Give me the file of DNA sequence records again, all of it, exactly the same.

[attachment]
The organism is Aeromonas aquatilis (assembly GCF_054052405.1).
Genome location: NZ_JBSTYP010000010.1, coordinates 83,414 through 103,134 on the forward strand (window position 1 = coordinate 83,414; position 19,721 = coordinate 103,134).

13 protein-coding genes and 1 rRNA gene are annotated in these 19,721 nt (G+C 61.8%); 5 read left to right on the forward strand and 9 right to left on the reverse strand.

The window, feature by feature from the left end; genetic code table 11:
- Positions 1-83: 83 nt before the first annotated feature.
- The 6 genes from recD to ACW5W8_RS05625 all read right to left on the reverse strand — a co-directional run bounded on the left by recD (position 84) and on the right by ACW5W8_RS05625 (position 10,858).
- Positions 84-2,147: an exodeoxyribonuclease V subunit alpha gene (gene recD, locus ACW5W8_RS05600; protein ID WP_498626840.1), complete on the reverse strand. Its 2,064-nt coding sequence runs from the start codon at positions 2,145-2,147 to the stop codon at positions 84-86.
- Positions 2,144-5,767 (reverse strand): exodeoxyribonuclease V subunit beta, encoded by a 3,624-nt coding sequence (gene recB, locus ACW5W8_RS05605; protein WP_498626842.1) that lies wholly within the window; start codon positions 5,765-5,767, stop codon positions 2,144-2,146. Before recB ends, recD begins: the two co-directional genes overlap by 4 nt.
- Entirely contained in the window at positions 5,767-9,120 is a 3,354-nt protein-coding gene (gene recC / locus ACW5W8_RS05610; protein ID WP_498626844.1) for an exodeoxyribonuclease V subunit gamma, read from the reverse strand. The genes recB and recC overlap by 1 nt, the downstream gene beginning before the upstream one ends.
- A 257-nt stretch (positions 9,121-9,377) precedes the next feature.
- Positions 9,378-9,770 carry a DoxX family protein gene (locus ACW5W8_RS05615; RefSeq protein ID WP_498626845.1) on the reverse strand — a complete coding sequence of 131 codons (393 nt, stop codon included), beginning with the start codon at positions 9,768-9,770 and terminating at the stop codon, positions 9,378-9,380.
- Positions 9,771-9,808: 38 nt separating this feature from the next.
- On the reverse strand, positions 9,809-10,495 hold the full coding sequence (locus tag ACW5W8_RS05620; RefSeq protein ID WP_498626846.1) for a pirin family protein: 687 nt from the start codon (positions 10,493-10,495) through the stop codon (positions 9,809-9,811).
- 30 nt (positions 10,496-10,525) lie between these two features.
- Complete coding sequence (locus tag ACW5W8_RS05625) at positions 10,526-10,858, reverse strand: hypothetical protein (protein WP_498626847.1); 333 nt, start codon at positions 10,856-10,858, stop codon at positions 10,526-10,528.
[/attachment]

The organism is Aeromonas aquatilis (assembly GCF_054052405.1).
Genome location: NZ_JBSTYP010000010.1, coordinates 83,414 through 103,134 on the forward strand (window position 1 = coordinate 83,414; position 19,721 = coordinate 103,134).

13 protein-coding genes and 1 rRNA gene are annotated in these 19,721 nt (G+C 61.8%); 5 read left to right on the forward strand and 9 right to left on the reverse strand.

The window, feature by feature from the left end; genetic code table 11:
- Positions 1-83: 83 nt before the first annotated feature.
- The 6 genes from recD to ACW5W8_RS05625 all read right to left on the reverse strand — a co-directional run bounded on the left by recD (position 84) and on the right by ACW5W8_RS05625 (position 10,858).
- Positions 84-2,147: an exodeoxyribonuclease V subunit alpha gene (gene recD, locus ACW5W8_RS05600; protein ID WP_498626840.1), complete on the reverse strand. Its 2,064-nt coding sequence runs from the start codon at positions 2,145-2,147 to the stop codon at positions 84-86.
- Positions 2,144-5,767 (reverse strand): exodeoxyribonuclease V subunit beta, encoded by a 3,624-nt coding sequence (gene recB, locus ACW5W8_RS05605; protein WP_498626842.1) that lies wholly within the window; start codon positions 5,765-5,767, stop codon positions 2,144-2,146. Before recB ends, recD begins: the two co-directional genes overlap by 4 nt.
- Entirely contained in the window at positions 5,767-9,120 is a 3,354-nt protein-coding gene (gene recC / locus ACW5W8_RS05610; protein ID WP_498626844.1) for an exodeoxyribonuclease V subunit gamma, read from the reverse strand. The genes recB and recC overlap by 1 nt, the downstream gene beginning before the upstream one ends.
- A 257-nt stretch (positions 9,121-9,377) precedes the next feature.
- Positions 9,378-9,770 carry a DoxX family protein gene (locus ACW5W8_RS05615; RefSeq protein ID WP_498626845.1) on the reverse strand — a complete coding sequence of 131 codons (393 nt, stop codon included), beginning with the start codon at positions 9,768-9,770 and terminating at the stop codon, positions 9,378-9,380.
- Positions 9,771-9,808: 38 nt separating this feature from the next.
- On the reverse strand, positions 9,809-10,495 hold the full coding sequence (locus tag ACW5W8_RS05620; RefSeq protein ID WP_498626846.1) for a pirin family protein: 687 nt from the start codon (positions 10,493-10,495) through the stop codon (positions 9,809-9,811).
- 30 nt (positions 10,496-10,525) lie between these two features.
- Complete coding sequence (locus tag ACW5W8_RS05625) at positions 10,526-10,858, reverse strand: hypothetical protein (protein WP_498626847.1); 333 nt, start codon at positions 10,856-10,858, stop codon at positions 10,526-10,528.